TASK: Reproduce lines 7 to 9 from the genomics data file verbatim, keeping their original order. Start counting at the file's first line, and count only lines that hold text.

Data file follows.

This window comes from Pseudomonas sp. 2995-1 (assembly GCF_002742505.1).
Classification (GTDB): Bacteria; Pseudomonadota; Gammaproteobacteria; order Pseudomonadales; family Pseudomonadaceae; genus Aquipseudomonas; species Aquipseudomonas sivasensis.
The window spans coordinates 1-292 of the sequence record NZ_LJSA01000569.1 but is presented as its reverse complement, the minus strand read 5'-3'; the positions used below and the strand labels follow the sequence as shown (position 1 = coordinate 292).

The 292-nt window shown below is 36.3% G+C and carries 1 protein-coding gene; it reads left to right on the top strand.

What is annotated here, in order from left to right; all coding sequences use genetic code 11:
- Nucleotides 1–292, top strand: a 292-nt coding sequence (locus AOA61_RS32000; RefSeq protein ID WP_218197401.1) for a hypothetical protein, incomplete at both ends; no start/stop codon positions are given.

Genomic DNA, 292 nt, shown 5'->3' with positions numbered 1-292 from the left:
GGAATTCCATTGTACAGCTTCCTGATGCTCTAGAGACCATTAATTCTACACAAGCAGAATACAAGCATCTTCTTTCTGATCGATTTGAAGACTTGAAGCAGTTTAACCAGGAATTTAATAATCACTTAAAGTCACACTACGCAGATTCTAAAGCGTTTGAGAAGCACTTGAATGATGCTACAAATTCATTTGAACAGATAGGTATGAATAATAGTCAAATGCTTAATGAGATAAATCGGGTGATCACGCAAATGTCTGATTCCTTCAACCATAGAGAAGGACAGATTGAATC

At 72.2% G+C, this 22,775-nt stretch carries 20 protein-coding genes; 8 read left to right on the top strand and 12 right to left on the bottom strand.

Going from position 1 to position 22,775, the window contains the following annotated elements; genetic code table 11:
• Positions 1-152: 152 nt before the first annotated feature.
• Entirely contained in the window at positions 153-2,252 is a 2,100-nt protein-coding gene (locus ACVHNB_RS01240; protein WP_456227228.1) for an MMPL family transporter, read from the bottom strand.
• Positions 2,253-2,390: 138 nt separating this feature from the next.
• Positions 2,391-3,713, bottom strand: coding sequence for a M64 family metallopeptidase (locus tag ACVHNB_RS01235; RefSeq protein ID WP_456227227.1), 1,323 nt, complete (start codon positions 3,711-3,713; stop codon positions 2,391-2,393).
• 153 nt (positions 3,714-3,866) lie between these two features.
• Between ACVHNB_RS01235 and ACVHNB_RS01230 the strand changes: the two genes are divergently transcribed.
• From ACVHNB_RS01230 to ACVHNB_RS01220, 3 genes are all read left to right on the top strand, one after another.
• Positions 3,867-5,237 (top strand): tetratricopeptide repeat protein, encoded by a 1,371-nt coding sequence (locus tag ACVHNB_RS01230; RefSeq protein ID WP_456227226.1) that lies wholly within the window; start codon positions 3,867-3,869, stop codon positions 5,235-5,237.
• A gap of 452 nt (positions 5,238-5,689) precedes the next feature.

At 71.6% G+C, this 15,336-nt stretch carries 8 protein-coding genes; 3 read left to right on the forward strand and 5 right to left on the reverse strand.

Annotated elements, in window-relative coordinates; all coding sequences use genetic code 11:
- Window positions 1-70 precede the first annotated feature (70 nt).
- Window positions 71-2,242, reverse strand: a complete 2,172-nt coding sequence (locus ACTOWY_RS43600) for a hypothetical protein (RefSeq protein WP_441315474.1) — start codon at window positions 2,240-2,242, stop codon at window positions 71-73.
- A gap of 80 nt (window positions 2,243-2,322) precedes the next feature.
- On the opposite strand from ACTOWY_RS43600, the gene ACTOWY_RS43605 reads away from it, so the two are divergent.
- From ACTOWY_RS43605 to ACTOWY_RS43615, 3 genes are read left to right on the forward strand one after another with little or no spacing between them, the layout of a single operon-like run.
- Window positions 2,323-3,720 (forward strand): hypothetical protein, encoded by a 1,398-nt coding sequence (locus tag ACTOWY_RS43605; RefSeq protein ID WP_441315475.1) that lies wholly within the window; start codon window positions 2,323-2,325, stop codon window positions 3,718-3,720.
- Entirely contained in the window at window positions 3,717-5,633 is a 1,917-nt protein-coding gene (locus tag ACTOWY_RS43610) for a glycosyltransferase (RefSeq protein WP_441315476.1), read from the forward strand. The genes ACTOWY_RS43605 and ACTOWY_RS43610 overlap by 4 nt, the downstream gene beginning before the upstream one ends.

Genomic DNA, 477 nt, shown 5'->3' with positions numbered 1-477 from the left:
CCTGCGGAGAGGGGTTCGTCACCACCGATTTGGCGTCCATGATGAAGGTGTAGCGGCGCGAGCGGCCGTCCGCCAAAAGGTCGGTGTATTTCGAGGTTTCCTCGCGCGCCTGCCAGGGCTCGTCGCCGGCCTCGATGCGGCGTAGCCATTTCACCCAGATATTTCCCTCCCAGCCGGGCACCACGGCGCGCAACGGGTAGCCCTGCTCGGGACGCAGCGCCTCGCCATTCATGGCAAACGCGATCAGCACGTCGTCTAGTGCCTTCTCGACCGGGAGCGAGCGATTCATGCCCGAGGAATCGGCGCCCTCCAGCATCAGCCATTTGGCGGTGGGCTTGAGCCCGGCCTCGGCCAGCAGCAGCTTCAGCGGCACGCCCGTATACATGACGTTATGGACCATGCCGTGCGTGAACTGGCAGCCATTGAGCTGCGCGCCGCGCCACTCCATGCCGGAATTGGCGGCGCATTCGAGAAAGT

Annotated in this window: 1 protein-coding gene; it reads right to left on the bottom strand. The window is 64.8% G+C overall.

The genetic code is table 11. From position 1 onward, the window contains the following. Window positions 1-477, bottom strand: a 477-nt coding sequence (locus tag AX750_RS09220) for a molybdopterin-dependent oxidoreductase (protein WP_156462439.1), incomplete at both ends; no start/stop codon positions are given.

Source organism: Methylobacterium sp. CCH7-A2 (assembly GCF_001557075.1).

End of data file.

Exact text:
Genomic DNA, 292 nt, shown 5'->3' with positions numbered 1-292 from the left:
GGAATTCCATTGTACAGCTTCCTGATGCTCTAGAGACCATTAATTCTACACAAGCAGAATACAAGCATCTTCTTTCTGATCGATTTGAAGACTTGAAGCAGTTTAACCAGGAATTTAATAATCACTTAAAGTCACACTACGCAGATTCTAAAGCGTTTGAGAAGCACTTGAATGATGCTACAAATTCATTTGAACAGATAGGTATGAATAATAGTCAAATGCTTAATGAGATAAATCGGGTGATCACGCAAATGTCTGATTCCTTCAACCATAGAGAAGGACAGATTGAATC

At 72.2% G+C, this 22,775-nt stretch carries 20 protein-coding genes; 8 read left to right on the top strand and 12 right to left on the bottom strand.